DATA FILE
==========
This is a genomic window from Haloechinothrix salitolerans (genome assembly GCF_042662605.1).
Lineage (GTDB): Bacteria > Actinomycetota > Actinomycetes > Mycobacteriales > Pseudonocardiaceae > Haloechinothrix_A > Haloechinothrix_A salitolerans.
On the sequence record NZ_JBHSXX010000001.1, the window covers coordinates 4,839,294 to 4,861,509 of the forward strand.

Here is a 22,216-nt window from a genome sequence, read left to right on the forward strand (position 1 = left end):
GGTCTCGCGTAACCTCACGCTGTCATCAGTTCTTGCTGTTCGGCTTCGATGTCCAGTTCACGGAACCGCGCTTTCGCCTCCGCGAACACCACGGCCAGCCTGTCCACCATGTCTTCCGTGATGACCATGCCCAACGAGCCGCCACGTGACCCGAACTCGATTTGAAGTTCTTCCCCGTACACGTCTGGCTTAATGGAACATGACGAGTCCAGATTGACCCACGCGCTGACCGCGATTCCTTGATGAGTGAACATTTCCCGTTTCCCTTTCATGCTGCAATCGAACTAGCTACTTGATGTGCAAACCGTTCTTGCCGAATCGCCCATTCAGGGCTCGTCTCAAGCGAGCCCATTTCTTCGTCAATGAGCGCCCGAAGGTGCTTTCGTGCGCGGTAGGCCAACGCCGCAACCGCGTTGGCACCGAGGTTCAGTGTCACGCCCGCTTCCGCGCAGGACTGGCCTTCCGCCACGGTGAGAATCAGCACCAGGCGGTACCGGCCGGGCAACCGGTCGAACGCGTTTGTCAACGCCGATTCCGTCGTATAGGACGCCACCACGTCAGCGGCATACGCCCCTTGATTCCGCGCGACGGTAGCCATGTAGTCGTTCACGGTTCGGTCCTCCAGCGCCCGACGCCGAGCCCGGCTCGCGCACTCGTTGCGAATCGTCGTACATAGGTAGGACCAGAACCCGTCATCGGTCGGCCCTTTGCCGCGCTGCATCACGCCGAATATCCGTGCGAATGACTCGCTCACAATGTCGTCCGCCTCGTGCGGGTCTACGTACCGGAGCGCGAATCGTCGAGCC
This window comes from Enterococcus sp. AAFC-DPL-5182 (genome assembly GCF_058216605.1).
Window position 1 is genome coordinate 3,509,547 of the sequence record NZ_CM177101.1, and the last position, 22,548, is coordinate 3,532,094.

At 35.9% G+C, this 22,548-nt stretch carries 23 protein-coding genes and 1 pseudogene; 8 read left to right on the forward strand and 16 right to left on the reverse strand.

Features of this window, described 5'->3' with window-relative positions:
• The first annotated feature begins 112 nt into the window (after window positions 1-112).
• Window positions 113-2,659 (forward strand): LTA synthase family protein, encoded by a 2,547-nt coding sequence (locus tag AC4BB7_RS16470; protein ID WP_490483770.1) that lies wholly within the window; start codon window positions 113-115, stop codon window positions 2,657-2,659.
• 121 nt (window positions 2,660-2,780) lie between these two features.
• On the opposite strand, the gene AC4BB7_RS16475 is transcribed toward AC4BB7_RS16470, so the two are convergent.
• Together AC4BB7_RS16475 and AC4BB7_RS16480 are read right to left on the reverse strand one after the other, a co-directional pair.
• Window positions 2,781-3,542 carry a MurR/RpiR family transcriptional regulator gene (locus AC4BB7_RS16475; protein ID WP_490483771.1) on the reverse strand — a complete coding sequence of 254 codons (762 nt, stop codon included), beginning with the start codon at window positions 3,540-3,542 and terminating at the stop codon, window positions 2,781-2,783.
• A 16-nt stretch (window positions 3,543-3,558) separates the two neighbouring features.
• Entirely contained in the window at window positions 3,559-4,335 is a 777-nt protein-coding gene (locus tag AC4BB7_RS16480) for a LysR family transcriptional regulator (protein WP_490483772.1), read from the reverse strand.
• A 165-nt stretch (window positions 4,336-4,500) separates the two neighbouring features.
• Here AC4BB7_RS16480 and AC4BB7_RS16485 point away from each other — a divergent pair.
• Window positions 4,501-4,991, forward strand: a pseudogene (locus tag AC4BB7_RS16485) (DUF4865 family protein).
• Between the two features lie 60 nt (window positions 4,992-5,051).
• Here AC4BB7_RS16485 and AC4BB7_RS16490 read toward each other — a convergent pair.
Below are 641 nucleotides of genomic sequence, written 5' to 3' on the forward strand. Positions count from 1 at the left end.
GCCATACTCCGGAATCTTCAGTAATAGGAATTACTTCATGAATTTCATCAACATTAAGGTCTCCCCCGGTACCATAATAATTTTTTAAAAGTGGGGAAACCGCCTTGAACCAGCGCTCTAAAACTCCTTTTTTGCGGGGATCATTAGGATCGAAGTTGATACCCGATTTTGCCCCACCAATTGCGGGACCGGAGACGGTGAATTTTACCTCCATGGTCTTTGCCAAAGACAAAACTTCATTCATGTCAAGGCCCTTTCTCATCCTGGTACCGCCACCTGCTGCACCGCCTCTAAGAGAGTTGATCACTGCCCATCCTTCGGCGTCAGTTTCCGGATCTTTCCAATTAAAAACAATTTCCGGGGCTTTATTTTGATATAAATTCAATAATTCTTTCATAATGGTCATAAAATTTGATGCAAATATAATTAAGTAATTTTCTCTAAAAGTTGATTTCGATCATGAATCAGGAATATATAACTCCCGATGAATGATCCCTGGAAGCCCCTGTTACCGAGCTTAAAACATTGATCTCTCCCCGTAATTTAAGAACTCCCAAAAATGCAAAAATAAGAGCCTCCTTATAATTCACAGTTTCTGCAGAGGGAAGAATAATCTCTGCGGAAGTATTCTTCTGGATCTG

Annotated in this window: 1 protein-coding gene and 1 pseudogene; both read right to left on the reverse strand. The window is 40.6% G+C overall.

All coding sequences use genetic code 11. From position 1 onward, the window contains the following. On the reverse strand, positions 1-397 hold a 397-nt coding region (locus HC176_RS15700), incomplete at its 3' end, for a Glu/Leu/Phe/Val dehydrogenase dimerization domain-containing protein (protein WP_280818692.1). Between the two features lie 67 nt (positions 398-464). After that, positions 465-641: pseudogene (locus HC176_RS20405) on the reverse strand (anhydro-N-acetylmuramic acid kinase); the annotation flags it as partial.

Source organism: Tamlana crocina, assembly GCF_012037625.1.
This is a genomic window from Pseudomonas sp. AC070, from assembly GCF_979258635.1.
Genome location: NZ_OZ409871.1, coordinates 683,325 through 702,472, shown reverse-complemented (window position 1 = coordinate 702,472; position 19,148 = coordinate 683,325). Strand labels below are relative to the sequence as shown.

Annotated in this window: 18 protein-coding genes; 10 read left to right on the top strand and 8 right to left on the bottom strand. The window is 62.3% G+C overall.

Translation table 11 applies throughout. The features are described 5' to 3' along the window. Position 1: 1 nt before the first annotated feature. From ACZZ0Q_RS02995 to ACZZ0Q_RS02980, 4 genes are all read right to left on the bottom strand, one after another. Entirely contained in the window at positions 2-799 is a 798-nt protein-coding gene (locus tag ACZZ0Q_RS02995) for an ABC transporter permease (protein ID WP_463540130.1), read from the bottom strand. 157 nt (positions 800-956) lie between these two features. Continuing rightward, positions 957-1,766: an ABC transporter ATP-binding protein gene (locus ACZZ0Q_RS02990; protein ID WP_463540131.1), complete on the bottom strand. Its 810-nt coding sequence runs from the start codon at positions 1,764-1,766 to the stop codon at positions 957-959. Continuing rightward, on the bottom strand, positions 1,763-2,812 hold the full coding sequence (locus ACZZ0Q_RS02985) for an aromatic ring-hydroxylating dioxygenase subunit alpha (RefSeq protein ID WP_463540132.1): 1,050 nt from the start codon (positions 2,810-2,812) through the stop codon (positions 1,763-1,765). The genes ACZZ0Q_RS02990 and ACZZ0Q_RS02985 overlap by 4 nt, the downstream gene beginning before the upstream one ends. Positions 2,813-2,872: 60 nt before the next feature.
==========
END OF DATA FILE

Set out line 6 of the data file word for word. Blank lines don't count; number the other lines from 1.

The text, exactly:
This window comes from Enterococcus sp. AAFC-DPL-5182 (genome assembly GCF_058216605.1).